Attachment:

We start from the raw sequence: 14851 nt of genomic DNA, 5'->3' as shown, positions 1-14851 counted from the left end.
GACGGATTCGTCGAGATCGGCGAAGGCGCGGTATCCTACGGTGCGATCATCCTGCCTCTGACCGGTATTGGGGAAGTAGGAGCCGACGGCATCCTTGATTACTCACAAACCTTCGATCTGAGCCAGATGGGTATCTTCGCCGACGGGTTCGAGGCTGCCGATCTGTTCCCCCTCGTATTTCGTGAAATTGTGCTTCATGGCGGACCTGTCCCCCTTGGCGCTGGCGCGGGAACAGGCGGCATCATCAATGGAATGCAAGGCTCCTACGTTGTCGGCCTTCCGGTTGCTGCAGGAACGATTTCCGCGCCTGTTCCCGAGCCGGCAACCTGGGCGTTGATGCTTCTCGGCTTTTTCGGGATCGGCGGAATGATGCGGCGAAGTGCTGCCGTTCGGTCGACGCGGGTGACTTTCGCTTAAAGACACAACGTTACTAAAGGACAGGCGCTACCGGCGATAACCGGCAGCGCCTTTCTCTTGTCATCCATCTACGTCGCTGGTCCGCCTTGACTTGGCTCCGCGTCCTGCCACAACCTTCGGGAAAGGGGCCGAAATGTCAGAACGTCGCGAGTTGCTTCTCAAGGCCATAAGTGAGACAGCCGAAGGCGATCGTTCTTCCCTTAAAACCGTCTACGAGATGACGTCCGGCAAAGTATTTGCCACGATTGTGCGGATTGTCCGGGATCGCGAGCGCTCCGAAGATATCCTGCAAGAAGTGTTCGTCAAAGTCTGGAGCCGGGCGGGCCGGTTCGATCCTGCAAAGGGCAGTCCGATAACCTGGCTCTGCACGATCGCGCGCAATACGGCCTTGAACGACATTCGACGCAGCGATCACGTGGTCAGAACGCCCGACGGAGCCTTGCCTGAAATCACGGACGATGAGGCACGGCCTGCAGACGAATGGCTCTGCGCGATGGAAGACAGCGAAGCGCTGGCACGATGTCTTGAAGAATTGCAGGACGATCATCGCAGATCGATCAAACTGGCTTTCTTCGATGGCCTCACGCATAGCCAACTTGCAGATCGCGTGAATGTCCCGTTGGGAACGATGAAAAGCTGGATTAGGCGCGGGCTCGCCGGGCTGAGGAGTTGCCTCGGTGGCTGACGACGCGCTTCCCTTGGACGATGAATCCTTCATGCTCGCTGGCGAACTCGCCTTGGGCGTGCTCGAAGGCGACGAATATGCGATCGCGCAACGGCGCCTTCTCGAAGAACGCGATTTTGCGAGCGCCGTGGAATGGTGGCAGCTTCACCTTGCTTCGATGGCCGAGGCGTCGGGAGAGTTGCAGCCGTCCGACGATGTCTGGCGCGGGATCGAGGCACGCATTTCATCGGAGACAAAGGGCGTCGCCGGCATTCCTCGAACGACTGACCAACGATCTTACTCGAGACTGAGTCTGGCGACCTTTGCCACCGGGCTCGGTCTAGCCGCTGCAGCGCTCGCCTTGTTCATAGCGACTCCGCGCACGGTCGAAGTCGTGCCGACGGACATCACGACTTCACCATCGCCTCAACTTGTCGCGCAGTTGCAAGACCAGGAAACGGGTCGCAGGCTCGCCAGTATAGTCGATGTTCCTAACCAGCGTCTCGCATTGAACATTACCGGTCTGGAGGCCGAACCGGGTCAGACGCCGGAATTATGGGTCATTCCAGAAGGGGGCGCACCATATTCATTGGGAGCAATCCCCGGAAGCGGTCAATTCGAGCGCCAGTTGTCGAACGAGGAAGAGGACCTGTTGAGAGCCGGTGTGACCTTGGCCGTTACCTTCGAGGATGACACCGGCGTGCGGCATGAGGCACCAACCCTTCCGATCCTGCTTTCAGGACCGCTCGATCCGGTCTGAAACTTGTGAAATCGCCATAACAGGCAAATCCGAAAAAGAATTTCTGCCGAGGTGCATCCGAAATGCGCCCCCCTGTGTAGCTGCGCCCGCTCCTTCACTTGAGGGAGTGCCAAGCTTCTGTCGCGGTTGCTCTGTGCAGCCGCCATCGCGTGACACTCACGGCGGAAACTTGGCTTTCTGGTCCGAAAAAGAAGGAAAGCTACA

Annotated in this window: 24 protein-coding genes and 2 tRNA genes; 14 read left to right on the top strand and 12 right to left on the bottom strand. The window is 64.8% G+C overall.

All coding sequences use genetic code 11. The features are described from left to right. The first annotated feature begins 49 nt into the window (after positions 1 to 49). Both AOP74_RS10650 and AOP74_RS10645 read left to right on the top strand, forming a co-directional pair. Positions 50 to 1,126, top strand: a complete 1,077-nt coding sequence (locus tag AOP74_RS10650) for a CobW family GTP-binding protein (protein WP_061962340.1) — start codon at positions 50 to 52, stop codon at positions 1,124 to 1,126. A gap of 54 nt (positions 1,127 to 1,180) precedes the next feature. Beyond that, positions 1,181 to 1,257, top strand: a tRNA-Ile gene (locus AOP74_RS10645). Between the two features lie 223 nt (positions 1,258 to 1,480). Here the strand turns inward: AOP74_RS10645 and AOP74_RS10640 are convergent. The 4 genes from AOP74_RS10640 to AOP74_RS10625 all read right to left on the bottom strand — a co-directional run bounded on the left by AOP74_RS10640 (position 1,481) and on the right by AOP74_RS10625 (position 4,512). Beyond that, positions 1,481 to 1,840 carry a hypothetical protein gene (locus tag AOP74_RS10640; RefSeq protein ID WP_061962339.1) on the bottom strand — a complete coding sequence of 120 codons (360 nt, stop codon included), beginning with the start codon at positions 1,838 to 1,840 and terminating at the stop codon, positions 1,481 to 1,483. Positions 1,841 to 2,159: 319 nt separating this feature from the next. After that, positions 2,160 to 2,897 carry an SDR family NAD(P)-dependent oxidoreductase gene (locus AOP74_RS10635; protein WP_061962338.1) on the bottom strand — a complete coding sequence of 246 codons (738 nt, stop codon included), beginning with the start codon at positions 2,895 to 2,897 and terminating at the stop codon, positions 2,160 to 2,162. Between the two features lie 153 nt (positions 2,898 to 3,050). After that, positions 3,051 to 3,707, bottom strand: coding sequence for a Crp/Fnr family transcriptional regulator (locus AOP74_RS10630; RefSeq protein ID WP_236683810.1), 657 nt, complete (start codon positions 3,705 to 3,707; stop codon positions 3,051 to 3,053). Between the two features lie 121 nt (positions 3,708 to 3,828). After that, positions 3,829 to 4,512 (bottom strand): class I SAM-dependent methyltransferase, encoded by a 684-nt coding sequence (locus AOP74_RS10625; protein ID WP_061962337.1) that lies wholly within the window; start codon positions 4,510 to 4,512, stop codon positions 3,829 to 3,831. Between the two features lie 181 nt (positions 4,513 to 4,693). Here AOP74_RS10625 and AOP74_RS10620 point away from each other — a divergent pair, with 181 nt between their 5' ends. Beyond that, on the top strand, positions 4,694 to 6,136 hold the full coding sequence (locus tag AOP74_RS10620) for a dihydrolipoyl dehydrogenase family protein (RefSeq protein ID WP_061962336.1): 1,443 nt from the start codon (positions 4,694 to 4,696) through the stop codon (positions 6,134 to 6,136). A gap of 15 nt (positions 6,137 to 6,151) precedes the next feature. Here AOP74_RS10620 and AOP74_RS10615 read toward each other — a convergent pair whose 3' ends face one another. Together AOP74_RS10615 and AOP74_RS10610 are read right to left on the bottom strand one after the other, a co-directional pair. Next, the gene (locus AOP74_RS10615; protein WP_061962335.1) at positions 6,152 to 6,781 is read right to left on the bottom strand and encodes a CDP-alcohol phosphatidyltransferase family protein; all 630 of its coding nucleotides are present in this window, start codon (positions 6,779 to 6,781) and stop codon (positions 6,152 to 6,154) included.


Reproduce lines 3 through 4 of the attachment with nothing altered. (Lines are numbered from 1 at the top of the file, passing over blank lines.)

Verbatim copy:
Annotated in this window: 24 protein-coding genes and 2 tRNA genes; 14 read left to right on the top strand and 12 right to left on the bottom strand. The window is 64.8% G+C overall.

All coding sequences use genetic code 11. The features are described from left to right. The first annotated feature begins 49 nt into the window (after positions 1 to 49). Both AOP74_RS10650 and AOP74_RS10645 read left to right on the top strand, forming a co-directional pair. Positions 50 to 1,126, top strand: a complete 1,077-nt coding sequence (locus tag AOP74_RS10650) for a CobW family GTP-binding protein (protein WP_061962340.1) — start codon at positions 50 to 52, stop codon at positions 1,124 to 1,126. A gap of 54 nt (positions 1,127 to 1,180) precedes the next feature. Beyond that, positions 1,181 to 1,257, top strand: a tRNA-Ile gene (locus AOP74_RS10645). Between the two features lie 223 nt (positions 1,258 to 1,480). Here the strand turns inward: AOP74_RS10645 and AOP74_RS10640 are convergent. The 4 genes from AOP74_RS10640 to AOP74_RS10625 all read right to left on the bottom strand — a co-directional run bounded on the left by AOP74_RS10640 (position 1,481) and on the right by AOP74_RS10625 (position 4,512). Beyond that, positions 1,481 to 1,840 carry a hypothetical protein gene (locus tag AOP74_RS10640; RefSeq protein ID WP_061962339.1) on the bottom strand — a complete coding sequence of 120 codons (360 nt, stop codon included), beginning with the start codon at positions 1,838 to 1,840 and terminating at the stop codon, positions 1,481 to 1,483. Positions 1,841 to 2,159: 319 nt separating this feature from the next. After that, positions 2,160 to 2,897 carry an SDR family NAD(P)-dependent oxidoreductase gene (locus AOP74_RS10635; protein WP_061962338.1) on the bottom strand — a complete coding sequence of 246 codons (738 nt, stop codon included), beginning with the start codon at positions 2,895 to 2,897 and terminating at the stop codon, positions 2,160 to 2,162. Between the two features lie 153 nt (positions 2,898 to 3,050). After that, positions 3,051 to 3,707, bottom strand: coding sequence for a Crp/Fnr family transcriptional regulator (locus AOP74_RS10630; RefSeq protein ID WP_236683810.1), 657 nt, complete (start codon positions 3,705 to 3,707; stop codon positions 3,051 to 3,053). Between the two features lie 121 nt (positions 3,708 to 3,828). After that, positions 3,829 to 4,512 (bottom strand): class I SAM-dependent methyltransferase, encoded by a 684-nt coding sequence (locus AOP74_RS10625; protein ID WP_061962337.1) that lies wholly within the window; start codon positions 4,510 to 4,512, stop codon positions 3,829 to 3,831. Between the two features lie 181 nt (positions 4,513 to 4,693). Here AOP74_RS10625 and AOP74_RS10620 point away from each other — a divergent pair, with 181 nt between their 5' ends. Beyond that, on the top strand, positions 4,694 to 6,136 hold the full coding sequence (locus tag AOP74_RS10620) for a dihydrolipoyl dehydrogenase family protein (RefSeq protein ID WP_061962336.1): 1,443 nt from the start codon (positions 4,694 to 4,696) through the stop codon (positions 6,134 to 6,136). A gap of 15 nt (positions 6,137 to 6,151) precedes the next feature. Here AOP74_RS10620 and AOP74_RS10615 read toward each other — a convergent pair whose 3' ends face one another. Together AOP74_RS10615 and AOP74_RS10610 are read right to left on the bottom strand one after the other, a co-directional pair. Next, the gene (locus AOP74_RS10615; protein WP_061962335.1) at positions 6,152 to 6,781 is read right to left on the bottom strand and encodes a CDP-alcohol phosphatidyltransferase family protein; all 630 of its coding nucleotides are present in this window, start codon (positions 6,779 to 6,781) and stop codon (positions 6,152 to 6,154) included.